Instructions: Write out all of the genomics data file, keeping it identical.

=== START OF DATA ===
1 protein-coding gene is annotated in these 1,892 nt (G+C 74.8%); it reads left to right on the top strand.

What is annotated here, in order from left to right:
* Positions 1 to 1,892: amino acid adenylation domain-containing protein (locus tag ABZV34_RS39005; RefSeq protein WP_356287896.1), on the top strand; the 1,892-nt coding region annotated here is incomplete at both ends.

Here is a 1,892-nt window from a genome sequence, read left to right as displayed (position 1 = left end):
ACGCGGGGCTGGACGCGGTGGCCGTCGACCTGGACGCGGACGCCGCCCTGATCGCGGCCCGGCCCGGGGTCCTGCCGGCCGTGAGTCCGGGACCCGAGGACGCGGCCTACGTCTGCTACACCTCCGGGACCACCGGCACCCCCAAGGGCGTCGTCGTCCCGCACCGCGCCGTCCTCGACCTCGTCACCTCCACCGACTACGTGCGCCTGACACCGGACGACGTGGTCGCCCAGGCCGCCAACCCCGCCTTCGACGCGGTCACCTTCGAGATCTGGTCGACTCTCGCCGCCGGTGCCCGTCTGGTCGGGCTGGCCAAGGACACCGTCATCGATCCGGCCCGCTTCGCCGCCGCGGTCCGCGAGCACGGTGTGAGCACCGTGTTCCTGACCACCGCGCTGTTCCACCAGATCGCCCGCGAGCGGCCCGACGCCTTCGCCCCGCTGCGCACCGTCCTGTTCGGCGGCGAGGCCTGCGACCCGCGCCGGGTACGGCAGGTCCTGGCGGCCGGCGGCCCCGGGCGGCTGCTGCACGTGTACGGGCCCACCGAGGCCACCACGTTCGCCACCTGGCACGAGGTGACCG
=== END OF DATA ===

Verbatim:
1 protein-coding gene is annotated in these 1,892 nt (G+C 74.8%); it reads left to right on the top strand.

What is annotated here, in order from left to right:
* Positions 1 to 1,892: amino acid adenylation domain-containing protein (locus tag ABZV34_RS39005; RefSeq protein WP_356287896.1), on the top strand; the 1,892-nt coding region annotated here is incomplete at both ends.

Here is a 1,892-nt window from a genome sequence, read left to right as displayed (position 1 = left end):
ACGCGGGGCTGGACGCGGTGGCCGTCGACCTGGACGCGGACGCCGCCCTGATCGCGGCCCGGCCCGGGGTCCTGCCGGCCGTGAGTCCGGGACCCGAGGACGCGGCCTACGTCTGCTACACCTCCGGGACCACCGGCACCCCCAAGGGCGTCGTCGTCCCGCACCGCGCCGTCCTCGACCTCGTCACCTCCACCGACTACGTGCGCCTGACACCGGACGACGTGGTCGCCCAGGCCGCCAACCCCGCCTTCGACGCGGTCACCTTCGAGATCTGGTCGACTCTCGCCGCCGGTGCCCGTCTGGTCGGGCTGGCCAAGGACACCGTCATCGATCCGGCCCGCTTCGCCGCCGCGGTCCGCGAGCACGGTGTGAGCACCGTGTTCCTGACCACCGCGCTGTTCCACCAGATCGCCCGCGAGCGGCCCGACGCCTTCGCCCCGCTGCGCACCGTCCTGTTCGGCGGCGAGGCCTGCGACCCGCGCCGGGTACGGCAGGTCCTGGCGGCCGGCGGCCCCGGGCGGCTGCTGCACGTGTACGGGCCCACCGAGGCCACCACGTTCGCCACCTGGCACGAGGTGACCG